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Uncovering the Mystery: Tracking China's Aerial Incursions Over the USA, What's the Next Move?

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Aerial Incursions

Military Nuclear Sites Four unidentified flying objects, one of which is believed to be a Chinese spy balloon, have recently been spotted entering U.S. and Canadian airspace. All of them were shot down by the U.S. military. Although the incidents share similarities, such as taking place within close proximity of each other, they also have distinct differences, including varying heights and flight paths. The U.S. military has not confirmed the origin or purpose of the objects, apart from the first one which was described as a Chinese reconnaissance vessel. However, China has disputed this claim.

A timeline of the events involving the four objects is provided below. The increase in sightings is said to be a result of improved surveillance by the military, rather than an influx of foreign objects in American airspace. According to one U.S. official, the military has adjusted its radar parameters to be able to detect more than before. Although they were not previously unaware, the military is now more finely attuned to the presence of floating objects. First Aerial Object Spotted Over South Carolina January 28th, the first balloon was reported to have entered U.S. airspace north of the Aleutian Islands in Alaska, according to a senior military official. Photos from later sightings showed that the object was a large white dirigible with an undercarriage, which was described as being the size of three buses by one U.S. official. January 30th, the balloon entered Canadian airspace over the Northwest Territories, as reported by a senior military official. January 31st, the balloon continued its journey south and reentered U.S. airspace over northern Idaho, as per the statement of the senior military official. The White House later confirmed that President Joe Biden was briefed about the balloon for the first time on the same day. February 1st, one of the earliest sightings of the balloon was confirmed in Reed Point, Montana. According to U.S. officials, the balloon then traveled southeast through South Dakota and Nebraska. The administration later stated that on February 1st, President Biden ordered the balloon to be taken down once it was feasible, but the threat of harm to civilians delayed the military action.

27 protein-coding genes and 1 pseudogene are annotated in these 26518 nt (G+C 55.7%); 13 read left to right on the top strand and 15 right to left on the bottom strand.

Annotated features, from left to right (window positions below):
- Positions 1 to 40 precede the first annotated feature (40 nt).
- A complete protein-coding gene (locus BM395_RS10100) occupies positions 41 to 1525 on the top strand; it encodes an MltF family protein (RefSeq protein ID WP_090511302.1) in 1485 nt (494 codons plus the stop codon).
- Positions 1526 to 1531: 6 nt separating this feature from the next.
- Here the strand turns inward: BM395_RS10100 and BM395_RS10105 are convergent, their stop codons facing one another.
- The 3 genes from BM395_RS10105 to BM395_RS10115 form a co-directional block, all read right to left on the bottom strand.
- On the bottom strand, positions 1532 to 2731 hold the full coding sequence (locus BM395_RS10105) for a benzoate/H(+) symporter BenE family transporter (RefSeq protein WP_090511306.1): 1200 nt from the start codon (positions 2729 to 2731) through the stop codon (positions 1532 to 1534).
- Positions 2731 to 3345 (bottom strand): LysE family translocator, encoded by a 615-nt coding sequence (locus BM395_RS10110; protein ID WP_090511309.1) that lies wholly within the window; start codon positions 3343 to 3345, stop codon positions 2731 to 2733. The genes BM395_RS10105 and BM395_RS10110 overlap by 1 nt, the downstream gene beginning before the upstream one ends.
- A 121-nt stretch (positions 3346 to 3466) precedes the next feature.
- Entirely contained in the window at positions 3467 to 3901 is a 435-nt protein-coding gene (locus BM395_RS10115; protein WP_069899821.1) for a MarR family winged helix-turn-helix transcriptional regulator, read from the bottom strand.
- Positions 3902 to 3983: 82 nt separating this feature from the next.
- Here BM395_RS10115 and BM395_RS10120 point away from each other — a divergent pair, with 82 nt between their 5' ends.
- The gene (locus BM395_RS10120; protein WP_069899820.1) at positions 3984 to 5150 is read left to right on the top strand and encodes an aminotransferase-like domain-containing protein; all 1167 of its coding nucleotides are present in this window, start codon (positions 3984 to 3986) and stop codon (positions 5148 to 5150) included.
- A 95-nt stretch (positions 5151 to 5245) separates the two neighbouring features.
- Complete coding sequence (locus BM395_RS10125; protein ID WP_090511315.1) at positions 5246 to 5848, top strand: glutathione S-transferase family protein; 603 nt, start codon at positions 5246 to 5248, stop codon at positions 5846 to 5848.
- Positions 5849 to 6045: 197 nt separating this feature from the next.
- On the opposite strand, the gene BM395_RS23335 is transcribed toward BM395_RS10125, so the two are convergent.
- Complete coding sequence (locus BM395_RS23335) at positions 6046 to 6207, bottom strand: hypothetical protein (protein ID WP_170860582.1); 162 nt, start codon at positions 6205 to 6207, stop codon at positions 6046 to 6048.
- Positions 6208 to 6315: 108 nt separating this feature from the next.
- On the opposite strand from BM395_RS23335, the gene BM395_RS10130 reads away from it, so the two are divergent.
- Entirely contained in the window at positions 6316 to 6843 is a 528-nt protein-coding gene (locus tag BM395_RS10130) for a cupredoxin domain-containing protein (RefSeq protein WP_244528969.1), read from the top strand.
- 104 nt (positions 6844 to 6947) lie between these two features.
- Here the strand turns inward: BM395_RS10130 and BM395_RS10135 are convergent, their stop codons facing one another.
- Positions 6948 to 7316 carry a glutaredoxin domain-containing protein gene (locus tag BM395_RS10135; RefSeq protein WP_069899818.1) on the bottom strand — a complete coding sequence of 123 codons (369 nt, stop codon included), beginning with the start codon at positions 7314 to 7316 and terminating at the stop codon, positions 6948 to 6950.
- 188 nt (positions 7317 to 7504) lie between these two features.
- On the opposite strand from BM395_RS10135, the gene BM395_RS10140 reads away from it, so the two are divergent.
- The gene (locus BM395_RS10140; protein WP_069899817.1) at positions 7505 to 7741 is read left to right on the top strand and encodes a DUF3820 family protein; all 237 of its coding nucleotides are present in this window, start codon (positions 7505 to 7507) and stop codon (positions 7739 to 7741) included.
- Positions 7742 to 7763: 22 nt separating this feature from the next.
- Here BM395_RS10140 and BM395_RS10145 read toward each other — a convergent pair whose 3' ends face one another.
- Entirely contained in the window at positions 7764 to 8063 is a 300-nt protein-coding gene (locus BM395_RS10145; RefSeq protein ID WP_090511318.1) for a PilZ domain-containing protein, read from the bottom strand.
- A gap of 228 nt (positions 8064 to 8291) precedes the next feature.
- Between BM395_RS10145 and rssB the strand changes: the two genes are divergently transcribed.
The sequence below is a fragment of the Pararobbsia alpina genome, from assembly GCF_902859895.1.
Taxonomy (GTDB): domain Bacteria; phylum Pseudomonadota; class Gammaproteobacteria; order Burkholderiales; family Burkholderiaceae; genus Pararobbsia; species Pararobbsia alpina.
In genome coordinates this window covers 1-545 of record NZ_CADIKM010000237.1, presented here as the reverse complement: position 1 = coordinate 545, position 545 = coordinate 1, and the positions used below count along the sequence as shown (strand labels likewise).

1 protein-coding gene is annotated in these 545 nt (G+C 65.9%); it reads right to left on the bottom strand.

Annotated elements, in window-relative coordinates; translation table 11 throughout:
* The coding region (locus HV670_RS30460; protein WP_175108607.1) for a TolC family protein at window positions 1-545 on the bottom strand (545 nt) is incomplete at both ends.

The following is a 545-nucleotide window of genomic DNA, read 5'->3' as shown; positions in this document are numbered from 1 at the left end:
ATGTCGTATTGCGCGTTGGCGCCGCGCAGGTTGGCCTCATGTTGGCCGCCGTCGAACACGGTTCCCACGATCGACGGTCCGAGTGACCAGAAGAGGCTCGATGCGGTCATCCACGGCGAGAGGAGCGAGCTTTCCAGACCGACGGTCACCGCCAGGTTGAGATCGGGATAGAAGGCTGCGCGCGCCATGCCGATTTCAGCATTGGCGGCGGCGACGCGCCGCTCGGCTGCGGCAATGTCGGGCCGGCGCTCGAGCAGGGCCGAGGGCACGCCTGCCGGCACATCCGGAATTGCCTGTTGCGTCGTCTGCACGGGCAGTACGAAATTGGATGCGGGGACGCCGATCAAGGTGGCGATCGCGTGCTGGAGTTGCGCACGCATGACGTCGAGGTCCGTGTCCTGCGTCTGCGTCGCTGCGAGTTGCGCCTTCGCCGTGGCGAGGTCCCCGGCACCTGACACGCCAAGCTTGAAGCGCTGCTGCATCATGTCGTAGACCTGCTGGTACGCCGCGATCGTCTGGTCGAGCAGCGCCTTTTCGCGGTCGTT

February 4th, the balloon was captured over Lancaster, South Carolina as it continued its journey toward the coast. Later in the day, footage showed the balloon being shot down over the Atlantic Ocean off the coast of South Carolina. The balloon was struck by an F-22 firing a missile about six nautical miles off the coast, according to a senior U.S. defense official. The balloon was ultimately downed in U.S. airspace over U.S. territorial waters by fighter aircraft assigned to U.S. Northern Command, as confirmed by Secretary of Defense Lloyd Austin.

China criticized the U.S. for downing the balloon, calling it a "strong dissatisfaction and protest." The Chinese foreign ministry stated that the balloon was an airship for civilian use and entered the U.S. due to force majeure, which was completely accidental. The ministry asserted that they had informed the U.S. about the nature of the balloon. February 6, the US Navy deployed vessels to the area where the wreckage of the balloon was scattered and conducted a search to retrieve parts of the fallen craft.

According to a high-ranking official, the FBI is expected to take possession of any recovered elements of the balloon's cargo and transport them to their laboratory in Quantico, Virginia for examination and intelligence gathering.

February 8, Brigadier General Pat Ryder from the Pentagon revealed that China had carried out four aerial surveillance missions using balloons over "sensitive locations" within US borders in recent years. However, he did not specify the exact location or timing of these incidents."

Second Aerial Object Spotted in Alaska